A genetic disorder, which is caused by defects in the protein fibrillin, Marfan syndrome impacts the formation of connective tissues. Tissues usually impacted include those around the heart, skeleton, and blood vessels. While there are mild cases with minimal treatment requirements, there are severe cases that can be potentially lethal. If you are suffering from a severe case of Marfan syndrome and it has made you unable to work, you may be eligible to Social Security disability benefits.
While people from all around the world, of all races and genders, can suffer from Marfan syndrome, the symptoms of the condition have a tendency to worsen with age. Those with this disorder have the tendency to be taller with limbs that are longer. They also have a skinny frame. Curvatures of the spine or scoliosis are also common. Flat feet, sternum protrusion, muscular and skeletal deformities, and other problems may be evident.
If you have Marfan syndrome, you may also have heart murmurs or other cardiovascular problems, such as valve prolapses or palpitations. You may also have an increased risk of eye disorders, including glaucoma and eye disorders. While some people with the disorder may be able to live a normal life as long as they get the proper medical care and don’t participate in strenuous activities.
There is no cure for the disorder, but some symptoms may be treated by using beta-blockers for heart palpitations and pain relievers for the pain. You may have a more severe case that requires heart surgery.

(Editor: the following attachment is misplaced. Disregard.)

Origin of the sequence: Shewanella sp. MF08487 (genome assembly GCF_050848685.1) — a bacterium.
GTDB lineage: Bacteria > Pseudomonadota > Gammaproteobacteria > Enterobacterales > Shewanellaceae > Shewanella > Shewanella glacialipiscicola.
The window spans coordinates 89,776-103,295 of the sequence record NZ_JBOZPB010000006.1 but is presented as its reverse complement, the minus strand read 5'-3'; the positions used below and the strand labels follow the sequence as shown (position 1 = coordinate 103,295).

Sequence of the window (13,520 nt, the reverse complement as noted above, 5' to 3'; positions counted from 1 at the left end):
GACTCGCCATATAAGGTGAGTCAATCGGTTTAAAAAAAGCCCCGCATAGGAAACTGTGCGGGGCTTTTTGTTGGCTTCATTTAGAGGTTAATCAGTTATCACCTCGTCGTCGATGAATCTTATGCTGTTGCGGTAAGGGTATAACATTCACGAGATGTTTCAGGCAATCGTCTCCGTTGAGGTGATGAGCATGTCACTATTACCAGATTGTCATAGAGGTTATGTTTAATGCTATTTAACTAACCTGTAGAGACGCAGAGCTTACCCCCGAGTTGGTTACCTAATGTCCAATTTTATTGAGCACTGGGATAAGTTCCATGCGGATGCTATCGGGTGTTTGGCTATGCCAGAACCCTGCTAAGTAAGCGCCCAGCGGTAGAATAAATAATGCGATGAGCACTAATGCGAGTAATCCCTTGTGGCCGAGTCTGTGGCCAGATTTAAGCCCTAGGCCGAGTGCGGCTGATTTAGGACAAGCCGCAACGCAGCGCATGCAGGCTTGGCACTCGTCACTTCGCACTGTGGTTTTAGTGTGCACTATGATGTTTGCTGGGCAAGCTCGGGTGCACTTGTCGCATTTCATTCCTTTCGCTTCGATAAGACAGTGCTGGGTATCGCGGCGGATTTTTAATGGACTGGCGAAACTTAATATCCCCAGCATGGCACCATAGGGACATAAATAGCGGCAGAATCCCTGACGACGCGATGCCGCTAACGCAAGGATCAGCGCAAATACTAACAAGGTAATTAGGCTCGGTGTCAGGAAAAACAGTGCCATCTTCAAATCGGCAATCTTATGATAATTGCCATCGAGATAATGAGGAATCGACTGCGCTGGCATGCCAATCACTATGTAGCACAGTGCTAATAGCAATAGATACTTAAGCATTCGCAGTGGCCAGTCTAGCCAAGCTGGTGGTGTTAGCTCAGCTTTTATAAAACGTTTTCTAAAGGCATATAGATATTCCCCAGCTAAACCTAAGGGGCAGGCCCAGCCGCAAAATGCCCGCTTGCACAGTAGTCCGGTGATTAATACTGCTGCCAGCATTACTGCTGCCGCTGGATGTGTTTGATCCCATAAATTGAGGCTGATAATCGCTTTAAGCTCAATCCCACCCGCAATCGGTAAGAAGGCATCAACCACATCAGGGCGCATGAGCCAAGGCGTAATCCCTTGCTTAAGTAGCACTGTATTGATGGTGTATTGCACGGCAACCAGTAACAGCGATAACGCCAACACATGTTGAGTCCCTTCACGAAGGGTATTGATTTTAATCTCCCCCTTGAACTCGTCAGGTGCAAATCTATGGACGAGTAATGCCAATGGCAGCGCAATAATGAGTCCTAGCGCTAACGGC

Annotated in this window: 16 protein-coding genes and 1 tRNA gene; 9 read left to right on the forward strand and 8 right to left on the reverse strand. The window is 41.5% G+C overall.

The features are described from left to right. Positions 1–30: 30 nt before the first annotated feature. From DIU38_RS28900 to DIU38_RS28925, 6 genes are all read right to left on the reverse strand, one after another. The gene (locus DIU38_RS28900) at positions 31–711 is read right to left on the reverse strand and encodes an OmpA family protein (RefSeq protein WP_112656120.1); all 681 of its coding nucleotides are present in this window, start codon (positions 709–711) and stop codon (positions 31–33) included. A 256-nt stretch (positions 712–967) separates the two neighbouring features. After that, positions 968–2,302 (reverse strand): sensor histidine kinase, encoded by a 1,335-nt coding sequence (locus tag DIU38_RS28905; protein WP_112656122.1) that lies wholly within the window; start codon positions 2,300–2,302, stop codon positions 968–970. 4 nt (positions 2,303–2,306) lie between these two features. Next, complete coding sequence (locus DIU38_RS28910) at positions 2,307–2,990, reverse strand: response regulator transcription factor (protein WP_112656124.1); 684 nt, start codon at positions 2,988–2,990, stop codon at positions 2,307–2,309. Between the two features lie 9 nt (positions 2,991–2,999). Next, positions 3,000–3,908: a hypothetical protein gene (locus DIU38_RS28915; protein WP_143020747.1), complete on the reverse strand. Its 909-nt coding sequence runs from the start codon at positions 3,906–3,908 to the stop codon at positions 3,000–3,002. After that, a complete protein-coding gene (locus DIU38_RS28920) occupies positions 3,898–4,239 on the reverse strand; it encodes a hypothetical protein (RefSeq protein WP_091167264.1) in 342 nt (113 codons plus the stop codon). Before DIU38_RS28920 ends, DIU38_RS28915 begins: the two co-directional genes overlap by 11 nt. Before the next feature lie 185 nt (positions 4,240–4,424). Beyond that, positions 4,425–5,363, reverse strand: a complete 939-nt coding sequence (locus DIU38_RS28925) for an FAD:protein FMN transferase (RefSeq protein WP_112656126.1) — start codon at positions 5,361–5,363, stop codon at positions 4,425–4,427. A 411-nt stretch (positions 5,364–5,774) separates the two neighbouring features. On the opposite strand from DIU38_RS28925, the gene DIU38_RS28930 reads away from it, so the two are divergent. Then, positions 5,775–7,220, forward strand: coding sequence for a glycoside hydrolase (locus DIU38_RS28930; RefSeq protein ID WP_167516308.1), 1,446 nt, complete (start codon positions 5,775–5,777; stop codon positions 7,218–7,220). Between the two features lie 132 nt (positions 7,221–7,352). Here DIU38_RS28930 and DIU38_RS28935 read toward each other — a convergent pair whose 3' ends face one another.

The Social Security Administration (SSA) oversees a program called Social Security Disability Insurance (SSDI). If you meet the requirements set forth of being fully disabled, you may be eligible to receive monthly disability benefits. You must have worked enough to earn enough credits and to have paid in enough in Social Security taxes.
The Cost of Treating Marfan Syndrome
Because it is a chronic illness that will require ongoing treatment, Marfan syndrome is a costly disorder. According to Greenwood Genetic, the testing for the disorder is $2,000 for sequencing, $350 for known mutation, and $700 for duplication analysis.
The Marfan Foundation points out there are regular doctor appointments, testing, medications, and the cost of any treatments, such as surgeries or therapy. On average, you can expect to pay out $3,000 to $5,000 per year for your treatment of symptoms and ongoing medical care for Marfan syndrome.
If you apply for SSDI or SSI, you may be able to receive financial benefits to help with your medical costs.
The SSA Evaluation and Medical Qualifications
The Blue Book is the medical guide used by the SSA to determine whether or not an individual is disabled. The SSA has strict guidelines regarding disability. In order to be disabled, you must be determined to be unable to work at all. The SSA does not award benefits for partial disability. You must also be unable to work for at least a full year, and the first six months are not eligible for receiving benefits.
There is no specific Blue Book listing for Marfan syndrome, but you can be listed under a listing within the Blue Book that is associated with your symptoms. Those listings could include the following: